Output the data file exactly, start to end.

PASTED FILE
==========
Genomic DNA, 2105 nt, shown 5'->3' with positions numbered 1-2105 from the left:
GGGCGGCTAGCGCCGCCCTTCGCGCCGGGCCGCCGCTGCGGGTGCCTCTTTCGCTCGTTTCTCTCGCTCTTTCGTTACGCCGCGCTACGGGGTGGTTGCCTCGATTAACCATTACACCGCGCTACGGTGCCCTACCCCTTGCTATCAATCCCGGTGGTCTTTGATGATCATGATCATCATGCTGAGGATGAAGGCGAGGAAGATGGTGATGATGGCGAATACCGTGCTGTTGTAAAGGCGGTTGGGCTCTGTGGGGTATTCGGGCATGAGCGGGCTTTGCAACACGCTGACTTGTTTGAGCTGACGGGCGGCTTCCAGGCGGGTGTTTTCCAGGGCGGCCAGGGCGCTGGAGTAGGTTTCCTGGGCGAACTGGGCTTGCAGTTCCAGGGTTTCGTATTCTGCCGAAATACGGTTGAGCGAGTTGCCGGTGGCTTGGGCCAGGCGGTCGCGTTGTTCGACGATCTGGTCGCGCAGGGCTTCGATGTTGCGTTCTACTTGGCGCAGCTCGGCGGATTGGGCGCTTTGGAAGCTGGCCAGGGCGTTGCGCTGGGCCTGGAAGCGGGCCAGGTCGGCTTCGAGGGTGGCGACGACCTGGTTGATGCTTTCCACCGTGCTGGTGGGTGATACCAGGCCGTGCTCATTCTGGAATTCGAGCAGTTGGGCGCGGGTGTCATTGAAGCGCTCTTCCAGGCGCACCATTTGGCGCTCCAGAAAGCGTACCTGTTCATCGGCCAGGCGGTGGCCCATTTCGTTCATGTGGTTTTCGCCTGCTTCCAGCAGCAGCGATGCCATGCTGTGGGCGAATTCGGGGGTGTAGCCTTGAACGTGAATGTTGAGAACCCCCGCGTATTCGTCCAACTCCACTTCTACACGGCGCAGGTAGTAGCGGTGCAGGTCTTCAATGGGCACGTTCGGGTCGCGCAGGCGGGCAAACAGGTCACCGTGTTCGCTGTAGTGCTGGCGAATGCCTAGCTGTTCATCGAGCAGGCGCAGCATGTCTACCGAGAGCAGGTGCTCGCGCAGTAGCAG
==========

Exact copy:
Genomic DNA, 2105 nt, shown 5'->3' with positions numbered 1-2105 from the left:
GGGCGGCTAGCGCCGCCCTTCGCGCCGGGCCGCCGCTGCGGGTGCCTCTTTCGCTCGTTTCTCTCGCTCTTTCGTTACGCCGCGCTACGGGGTGGTTGCCTCGATTAACCATTACACCGCGCTACGGTGCCCTACCCCTTGCTATCAATCCCGGTGGTCTTTGATGATCATGATCATCATGCTGAGGATGAAGGCGAGGAAGATGGTGATGATGGCGAATACCGTGCTGTTGTAAAGGCGGTTGGGCTCTGTGGGGTATTCGGGCATGAGCGGGCTTTGCAACACGCTGACTTGTTTGAGCTGACGGGCGGCTTCCAGGCGGGTGTTTTCCAGGGCGGCCAGGGCGCTGGAGTAGGTTTCCTGGGCGAACTGGGCTTGCAGTTCCAGGGTTTCGTATTCTGCCGAAATACGGTTGAGCGAGTTGCCGGTGGCTTGGGCCAGGCGGTCGCGTTGTTCGACGATCTGGTCGCGCAGGGCTTCGATGTTGCGTTCTACTTGGCGCAGCTCGGCGGATTGGGCGCTTTGGAAGCTGGCCAGGGCGTTGCGCTGGGCCTGGAAGCGGGCCAGGTCGGCTTCGAGGGTGGCGACGACCTGGTTGATGCTTTCCACCGTGCTGGTGGGTGATACCAGGCCGTGCTCATTCTGGAATTCGAGCAGTTGGGCGCGGGTGTCATTGAAGCGCTCTTCCAGGCGCACCATTTGGCGCTCCAGAAAGCGTACCTGTTCATCGGCCAGGCGGTGGCCCATTTCGTTCATGTGGTTTTCGCCTGCTTCCAGCAGCAGCGATGCCATGCTGTGGGCGAATTCGGGGGTGTAGCCTTGAACGTGAATGTTGAGAACCCCCGCGTATTCGTCCAACTCCACTTCTACACGGCGCAGGTAGTAGCGGTGCAGGTCTTCAATGGGCACGTTCGGGTCGCGCAGGCGGGCAAACAGGTCACCGTGTTCGCTGTAGTGCTGGCGAATGCCTAGCTGTTCATCGAGCAGGCGCAGCATGTCTACCGAGAGCAGGTGCTCGCGCAGTAGCAG